ZFIN ID: ZDB-PUB-200403-240
Response to change in the number of visual stimuli in zebrafish:A behavioural and molecular study
Messina, A., Potrich, D., Schiona, I., Sovrano, V.A., Fraser, S.E., Brennan, C.H., Vallortigara, G.
Date: 2020
Source: Scientific Reports   10: 5769 (Journal)
Registered Authors: Brennan, Caroline, Fraser, Scott E.
Keywords: none
MeSH Terms:
  • Animals
  • Discrimination Learning
  • Genes, Immediate-Early
  • Habituation, Psychophysiologic
  • Male
  • Photic Stimulation
  • Superior Colliculi/physiology
  • Telencephalon/physiology
  • Thalamus/physiology
  • Visual Perception
  • Zebrafish/genetics
  • Zebrafish/physiology*
PubMed: 32238844 Full text @ Sci. Rep.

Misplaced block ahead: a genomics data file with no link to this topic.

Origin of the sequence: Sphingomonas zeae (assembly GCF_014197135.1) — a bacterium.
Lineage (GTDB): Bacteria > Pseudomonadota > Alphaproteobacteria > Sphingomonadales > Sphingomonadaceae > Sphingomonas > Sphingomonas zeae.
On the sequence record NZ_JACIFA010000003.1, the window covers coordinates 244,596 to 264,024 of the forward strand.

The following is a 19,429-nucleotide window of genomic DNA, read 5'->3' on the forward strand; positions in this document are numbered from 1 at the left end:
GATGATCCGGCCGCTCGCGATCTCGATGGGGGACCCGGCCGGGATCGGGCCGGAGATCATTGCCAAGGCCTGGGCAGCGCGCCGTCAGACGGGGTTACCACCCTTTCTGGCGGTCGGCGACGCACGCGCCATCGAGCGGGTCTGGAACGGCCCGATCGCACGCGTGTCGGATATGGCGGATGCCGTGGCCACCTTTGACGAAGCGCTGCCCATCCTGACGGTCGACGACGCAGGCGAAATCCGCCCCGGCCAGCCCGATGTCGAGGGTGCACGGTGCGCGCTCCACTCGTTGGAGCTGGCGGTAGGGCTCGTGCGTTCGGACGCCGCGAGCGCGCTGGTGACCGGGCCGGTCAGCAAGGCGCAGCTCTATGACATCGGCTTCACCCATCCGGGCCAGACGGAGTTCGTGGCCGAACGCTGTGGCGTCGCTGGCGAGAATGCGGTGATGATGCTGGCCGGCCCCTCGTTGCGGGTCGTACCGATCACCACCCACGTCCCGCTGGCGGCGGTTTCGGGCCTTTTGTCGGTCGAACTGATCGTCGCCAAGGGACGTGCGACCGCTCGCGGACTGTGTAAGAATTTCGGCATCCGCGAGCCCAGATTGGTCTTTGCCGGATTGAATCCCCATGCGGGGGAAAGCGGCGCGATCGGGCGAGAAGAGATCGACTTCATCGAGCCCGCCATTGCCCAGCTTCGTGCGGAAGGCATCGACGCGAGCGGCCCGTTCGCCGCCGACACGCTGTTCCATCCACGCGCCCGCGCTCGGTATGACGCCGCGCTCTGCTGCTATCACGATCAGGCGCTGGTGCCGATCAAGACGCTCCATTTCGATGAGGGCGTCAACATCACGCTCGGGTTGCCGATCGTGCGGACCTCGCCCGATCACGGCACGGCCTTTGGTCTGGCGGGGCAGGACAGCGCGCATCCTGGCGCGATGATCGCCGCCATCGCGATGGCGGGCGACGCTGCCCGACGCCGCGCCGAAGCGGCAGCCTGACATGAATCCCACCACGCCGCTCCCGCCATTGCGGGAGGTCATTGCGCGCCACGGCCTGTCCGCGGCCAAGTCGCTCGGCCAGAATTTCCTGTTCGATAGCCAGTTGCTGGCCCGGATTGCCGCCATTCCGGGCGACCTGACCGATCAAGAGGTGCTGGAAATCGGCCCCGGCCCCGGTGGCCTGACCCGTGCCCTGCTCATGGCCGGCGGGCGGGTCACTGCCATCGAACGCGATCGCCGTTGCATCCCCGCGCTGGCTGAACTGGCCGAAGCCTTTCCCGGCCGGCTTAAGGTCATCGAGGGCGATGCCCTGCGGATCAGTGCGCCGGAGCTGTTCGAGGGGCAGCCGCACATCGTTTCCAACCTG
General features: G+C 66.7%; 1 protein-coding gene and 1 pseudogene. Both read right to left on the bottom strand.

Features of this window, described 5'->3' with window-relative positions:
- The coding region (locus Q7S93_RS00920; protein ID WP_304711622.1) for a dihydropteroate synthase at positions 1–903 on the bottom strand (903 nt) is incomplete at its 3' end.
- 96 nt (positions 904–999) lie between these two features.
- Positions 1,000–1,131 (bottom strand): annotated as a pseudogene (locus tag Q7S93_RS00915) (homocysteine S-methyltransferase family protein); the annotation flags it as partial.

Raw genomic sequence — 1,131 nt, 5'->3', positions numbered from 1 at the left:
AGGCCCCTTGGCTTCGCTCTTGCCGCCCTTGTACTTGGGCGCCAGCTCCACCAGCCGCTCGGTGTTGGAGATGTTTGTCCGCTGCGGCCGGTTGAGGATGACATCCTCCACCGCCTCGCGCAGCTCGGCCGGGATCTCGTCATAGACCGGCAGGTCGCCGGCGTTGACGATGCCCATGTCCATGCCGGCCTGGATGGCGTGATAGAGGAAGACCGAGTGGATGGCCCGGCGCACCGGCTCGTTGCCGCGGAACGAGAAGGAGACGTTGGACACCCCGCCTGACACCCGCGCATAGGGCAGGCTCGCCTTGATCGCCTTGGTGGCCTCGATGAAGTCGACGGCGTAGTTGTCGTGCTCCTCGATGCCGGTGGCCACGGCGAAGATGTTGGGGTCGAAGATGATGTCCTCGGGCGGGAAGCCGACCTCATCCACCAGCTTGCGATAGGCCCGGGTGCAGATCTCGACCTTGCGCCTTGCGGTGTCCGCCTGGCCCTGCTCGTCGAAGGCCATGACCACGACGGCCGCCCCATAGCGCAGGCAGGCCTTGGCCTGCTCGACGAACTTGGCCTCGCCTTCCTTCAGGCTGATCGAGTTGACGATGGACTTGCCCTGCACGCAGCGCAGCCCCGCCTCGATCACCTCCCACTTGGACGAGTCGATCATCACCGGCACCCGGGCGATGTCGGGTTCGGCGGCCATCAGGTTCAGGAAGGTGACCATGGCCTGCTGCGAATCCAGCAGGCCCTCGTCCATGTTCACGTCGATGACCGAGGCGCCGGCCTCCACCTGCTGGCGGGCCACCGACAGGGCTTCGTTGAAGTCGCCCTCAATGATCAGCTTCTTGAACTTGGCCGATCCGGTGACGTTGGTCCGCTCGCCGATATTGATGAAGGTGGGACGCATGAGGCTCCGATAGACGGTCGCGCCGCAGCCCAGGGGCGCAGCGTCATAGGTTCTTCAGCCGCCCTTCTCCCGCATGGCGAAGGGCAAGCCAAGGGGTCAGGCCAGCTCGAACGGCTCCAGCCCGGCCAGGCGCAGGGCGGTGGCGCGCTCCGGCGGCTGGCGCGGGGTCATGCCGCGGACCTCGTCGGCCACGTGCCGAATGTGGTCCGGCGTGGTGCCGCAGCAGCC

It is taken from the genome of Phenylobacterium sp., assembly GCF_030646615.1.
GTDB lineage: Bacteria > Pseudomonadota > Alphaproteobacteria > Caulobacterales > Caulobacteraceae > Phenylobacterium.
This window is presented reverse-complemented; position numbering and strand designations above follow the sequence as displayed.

Evidence has shown that a variety of vertebrates, including fish, can discriminate collections of visual items on the basis of their numerousness using an evolutionarily conserved system for approximating numerical magnitude (the so-called Approximate Number System, ANS). Here we combine a habituation/dishabituation behavioural task with molecular biology assays to start investigating the neural bases of the ANS in zebrafish. Separate groups of zebrafish underwent a habituation phase with a set of 3 or 9 small red dots, associated with a food reward. The dots changed in size, position and density from trial to trial but maintained their numerousness, and the overall areas of the stimuli was kept constant. During the subsequent dishabituation test, zebrafish faced a change (i) in number (from 3 to 9 or vice versa with the same overall surface), or (ii) in shape (with the same overall surface and number), or (iii) in size (with the same shape and number). A control group of zebrafish was shown the same stimuli as during the habituation. RT-qPCR revealed that the telencephalon and thalamus were characterized by the most consistent modulation of the expression of the immediate early genes c-fos and egr-1 upon change in numerousness; in contrast, the retina and optic tectum responded mainly to changes in stimulus size.